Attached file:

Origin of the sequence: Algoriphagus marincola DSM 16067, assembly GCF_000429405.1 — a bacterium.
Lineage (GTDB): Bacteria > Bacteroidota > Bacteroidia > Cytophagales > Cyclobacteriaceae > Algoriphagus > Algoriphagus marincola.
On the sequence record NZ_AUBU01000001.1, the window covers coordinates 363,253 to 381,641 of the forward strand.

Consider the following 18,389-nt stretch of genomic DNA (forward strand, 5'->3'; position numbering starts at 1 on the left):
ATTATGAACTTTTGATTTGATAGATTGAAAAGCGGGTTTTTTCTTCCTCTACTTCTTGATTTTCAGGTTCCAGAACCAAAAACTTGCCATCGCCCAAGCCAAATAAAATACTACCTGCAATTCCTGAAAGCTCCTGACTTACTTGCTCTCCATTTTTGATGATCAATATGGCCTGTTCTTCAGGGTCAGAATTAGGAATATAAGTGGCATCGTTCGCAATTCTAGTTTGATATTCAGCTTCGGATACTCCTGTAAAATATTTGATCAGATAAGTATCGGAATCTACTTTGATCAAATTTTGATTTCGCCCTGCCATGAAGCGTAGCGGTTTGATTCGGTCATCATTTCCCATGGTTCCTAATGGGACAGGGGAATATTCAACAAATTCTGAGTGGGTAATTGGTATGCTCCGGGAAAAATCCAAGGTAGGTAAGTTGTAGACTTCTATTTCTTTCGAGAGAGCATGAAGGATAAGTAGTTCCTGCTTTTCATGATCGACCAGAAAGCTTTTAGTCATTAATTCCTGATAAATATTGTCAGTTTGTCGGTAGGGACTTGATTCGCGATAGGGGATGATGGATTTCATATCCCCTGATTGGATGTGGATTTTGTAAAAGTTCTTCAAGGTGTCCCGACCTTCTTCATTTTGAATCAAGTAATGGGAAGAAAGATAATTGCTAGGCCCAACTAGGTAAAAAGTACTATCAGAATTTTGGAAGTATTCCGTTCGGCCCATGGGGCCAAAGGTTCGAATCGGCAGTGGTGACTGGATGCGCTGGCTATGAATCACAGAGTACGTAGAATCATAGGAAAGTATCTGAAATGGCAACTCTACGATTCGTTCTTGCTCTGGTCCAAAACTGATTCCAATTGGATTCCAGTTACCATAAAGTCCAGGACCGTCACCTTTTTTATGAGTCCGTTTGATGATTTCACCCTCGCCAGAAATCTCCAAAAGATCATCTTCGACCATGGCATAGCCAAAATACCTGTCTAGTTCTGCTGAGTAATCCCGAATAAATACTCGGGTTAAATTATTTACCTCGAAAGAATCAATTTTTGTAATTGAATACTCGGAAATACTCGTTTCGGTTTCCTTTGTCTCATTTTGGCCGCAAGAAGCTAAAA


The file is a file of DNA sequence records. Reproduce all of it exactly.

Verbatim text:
Origin of the sequence: Algoriphagus marincola DSM 16067, assembly GCF_000429405.1 — a bacterium.
Lineage (GTDB): Bacteria > Bacteroidota > Bacteroidia > Cytophagales > Cyclobacteriaceae > Algoriphagus > Algoriphagus marincola.
On the sequence record NZ_AUBU01000001.1, the window covers coordinates 363,253 to 381,641 of the forward strand.

Consider the following 18,389-nt stretch of genomic DNA (forward strand, 5'->3'; position numbering starts at 1 on the left):
ATTATGAACTTTTGATTTGATAGATTGAAAAGCGGGTTTTTTCTTCCTCTACTTCTTGATTTTCAGGTTCCAGAACCAAAAACTTGCCATCGCCCAAGCCAAATAAAATACTACCTGCAATTCCTGAAAGCTCCTGACTTACTTGCTCTCCATTTTTGATGATCAATATGGCCTGTTCTTCAGGGTCAGAATTAGGAATATAAGTGGCATCGTTCGCAATTCTAGTTTGATATTCAGCTTCGGATACTCCTGTAAAATATTTGATCAGATAAGTATCGGAATCTACTTTGATCAAATTTTGATTTCGCCCTGCCATGAAGCGTAGCGGTTTGATTCGGTCATCATTTCCCATGGTTCCTAATGGGACAGGGGAATATTCAACAAATTCTGAGTGGGTAATTGGTATGCTCCGGGAAAAATCCAAGGTAGGTAAGTTGTAGACTTCTATTTCTTTCGAGAGAGCATGAAGGATAAGTAGTTCCTGCTTTTCATGATCGACCAGAAAGCTTTTAGTCATTAATTCCTGATAAATATTGTCAGTTTGTCGGTAGGGACTTGATTCGCGATAGGGGATGATGGATTTCATATCCCCTGATTGGATGTGGATTTTGTAAAAGTTCTTCAAGGTGTCCCGACCTTCTTCATTTTGAATCAAGTAATGGGAAGAAAGATAATTGCTAGGCCCAACTAGGTAAAAAGTACTATCAGAATTTTGGAAGTATTCCGTTCGGCCCATGGGGCCAAAGGTTCGAATCGGCAGTGGTGACTGGATGCGCTGGCTATGAATCACAGAGTACGTAGAATCATAGGAAAGTATCTGAAATGGCAACTCTACGATTCGTTCTTGCTCTGGTCCAAAACTGATTCCAATTGGATTCCAGTTACCATAAAGTCCAGGACCGTCACCTTTTTTATGAGTCCGTTTGATGATTTCACCCTCGCCAGAAATCTCCAAAAGATCATCTTCGACCATGGCATAGCCAAAATACCTGTCTAGTTCTGCTGAGTAATCCCGAATAAATACTCGGGTTAAATTATTTACCTCGAAAGAATCAATTTTTGTAATTGAATACTCGGAAATACTCGTTTCGGTTTCCTTTGTCTCATTTTGGCCGCAAGAAGCTAAAA